The Electricity Safety, Quality and Continuity Regulations 2002 (as amended) permit the distributor to combine neutral and protective functions in a single conductor provided that, in addition to the neutral to Earth connection at the supply transformer, there are one or more other connections with Earth. The supply neutral may then be used to connect circuit protective conductors of the customer’s installation with Earth if the customer’s installation meets the requirements of BS 7671.

This PME has been almost universally adopted by distributors in the UK as an effective and reliable method of providing their customers with an earth connection. Such a supply system is described in BS 7671 as TN-C-S. Whilst a protective multiple earthing terminal provides an effective and reliable facility for the majority of installations, under certain supply system fault conditions (external to the installation) a potential can develop between the conductive parts connected to the PME earth terminal and the general mass of Earth.

The potential difference between true Earth and the PME earth terminal is of importance when:
(a) body contact resistance is low (little clothing, damp/wet conditions); and/or
(b) there is relatively good contact with true Earth.

Contact with Earth is always possible outside a building and, if exposed-conductive-parts and/or extraneous-conductive- parts connected to the PME earth terminal are accessible outside the building, people may be subjected to a voltage difference appearing between these parts and Earth.

External influences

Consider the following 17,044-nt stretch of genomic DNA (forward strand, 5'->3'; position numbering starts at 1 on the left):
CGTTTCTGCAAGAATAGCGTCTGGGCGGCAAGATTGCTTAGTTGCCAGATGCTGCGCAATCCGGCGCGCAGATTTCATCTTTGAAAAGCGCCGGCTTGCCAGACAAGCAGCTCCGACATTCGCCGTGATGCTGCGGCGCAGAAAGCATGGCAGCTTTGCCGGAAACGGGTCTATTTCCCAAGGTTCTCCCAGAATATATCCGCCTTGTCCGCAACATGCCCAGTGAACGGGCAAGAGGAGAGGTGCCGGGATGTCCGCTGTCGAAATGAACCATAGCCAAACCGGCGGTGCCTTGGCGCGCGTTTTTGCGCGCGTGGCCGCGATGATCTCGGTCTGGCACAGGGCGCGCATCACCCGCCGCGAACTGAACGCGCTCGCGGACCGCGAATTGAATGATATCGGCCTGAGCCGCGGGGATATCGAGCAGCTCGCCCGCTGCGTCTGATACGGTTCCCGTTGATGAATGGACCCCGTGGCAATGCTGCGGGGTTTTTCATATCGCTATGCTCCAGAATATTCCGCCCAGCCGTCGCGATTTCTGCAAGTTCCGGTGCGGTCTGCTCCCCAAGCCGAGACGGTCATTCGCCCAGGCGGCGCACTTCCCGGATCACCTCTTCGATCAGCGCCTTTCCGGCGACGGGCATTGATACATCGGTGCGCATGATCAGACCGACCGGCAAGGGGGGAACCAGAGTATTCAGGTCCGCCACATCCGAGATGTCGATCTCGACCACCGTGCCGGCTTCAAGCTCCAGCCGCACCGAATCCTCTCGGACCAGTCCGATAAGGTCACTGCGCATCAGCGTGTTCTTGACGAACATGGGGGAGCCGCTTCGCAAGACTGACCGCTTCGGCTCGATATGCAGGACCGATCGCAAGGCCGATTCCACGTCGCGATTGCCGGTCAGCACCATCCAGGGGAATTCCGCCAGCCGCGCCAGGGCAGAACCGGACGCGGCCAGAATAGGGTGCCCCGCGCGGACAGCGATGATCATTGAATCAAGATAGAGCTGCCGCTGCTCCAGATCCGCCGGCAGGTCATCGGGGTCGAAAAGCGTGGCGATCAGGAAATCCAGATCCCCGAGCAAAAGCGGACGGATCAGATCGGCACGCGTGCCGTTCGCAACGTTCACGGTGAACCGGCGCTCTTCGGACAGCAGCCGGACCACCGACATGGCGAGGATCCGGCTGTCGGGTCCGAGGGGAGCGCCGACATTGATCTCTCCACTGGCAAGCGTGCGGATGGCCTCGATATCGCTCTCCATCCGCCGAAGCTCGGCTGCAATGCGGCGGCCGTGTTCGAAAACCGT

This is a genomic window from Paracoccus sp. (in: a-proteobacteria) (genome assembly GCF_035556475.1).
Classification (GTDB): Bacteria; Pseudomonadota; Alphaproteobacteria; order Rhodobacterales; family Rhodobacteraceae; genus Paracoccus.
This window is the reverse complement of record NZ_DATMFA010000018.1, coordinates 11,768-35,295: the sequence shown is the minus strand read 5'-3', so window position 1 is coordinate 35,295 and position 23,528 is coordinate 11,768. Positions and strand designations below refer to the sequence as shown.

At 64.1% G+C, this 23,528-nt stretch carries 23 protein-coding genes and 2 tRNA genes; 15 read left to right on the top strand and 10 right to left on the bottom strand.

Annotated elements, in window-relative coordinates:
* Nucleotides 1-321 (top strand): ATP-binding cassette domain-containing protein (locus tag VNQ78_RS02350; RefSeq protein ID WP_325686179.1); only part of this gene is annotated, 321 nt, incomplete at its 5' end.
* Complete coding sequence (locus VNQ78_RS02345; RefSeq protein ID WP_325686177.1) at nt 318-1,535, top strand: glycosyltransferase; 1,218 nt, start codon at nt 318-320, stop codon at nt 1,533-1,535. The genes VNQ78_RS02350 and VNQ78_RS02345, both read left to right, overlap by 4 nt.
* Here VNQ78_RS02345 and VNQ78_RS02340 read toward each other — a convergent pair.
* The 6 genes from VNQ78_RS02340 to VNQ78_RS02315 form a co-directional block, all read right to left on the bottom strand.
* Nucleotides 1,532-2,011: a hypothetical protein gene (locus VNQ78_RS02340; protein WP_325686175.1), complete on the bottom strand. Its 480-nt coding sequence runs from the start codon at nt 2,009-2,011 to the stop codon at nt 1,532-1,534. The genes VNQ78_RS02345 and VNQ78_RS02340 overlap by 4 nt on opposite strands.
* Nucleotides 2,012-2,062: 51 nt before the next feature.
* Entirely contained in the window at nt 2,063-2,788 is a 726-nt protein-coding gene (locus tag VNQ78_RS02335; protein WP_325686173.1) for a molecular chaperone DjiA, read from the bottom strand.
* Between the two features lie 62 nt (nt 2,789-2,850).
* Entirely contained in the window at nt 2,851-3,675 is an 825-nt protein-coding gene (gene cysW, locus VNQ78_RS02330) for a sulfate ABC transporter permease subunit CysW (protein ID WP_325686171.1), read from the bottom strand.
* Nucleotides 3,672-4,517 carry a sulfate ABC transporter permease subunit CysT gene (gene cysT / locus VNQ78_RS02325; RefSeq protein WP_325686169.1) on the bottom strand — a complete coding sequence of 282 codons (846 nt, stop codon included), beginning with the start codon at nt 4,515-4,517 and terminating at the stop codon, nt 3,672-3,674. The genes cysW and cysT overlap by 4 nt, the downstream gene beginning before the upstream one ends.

In addition to IPX4 (protection against presence of water), Section 722 now requires IP4X as well to protect against presence of solid foreign bodies (AE3 – i.e. very small), and protection against impact (AG2 – i.e. medium severity).

Any wiring system or equipment selected and installed must be suitable for its location and able to operate satisfactorily without deterioration during its working life. Suitable protection must be provided, both during construction and for the completed installation.

RCD protection

Regulation 722.531.2.101 has been redrafted concerning RCD protection. The regulation now contains further requirements for both Type A and Type B RCDs to take account of DC fault current.

Socket-outlets and connectors

It is now required that where a BS 1363-2 socket-outlet is used for EV changing it must be marked ‘EV’ on its rear, except where there is no possibility of confusion, a label shall be provided on the front face or adjacent to the socket-outlet or its enclosure stating: ‘suitable for electric vehicle charging’.

Socket-outlets must be fit for purpose. They must be suitable for the load, and for the external influences such as protection against mechanical damage and ingress of water.

Changes to Section 753

Extension of scope – embedded electric heating systems for surface heating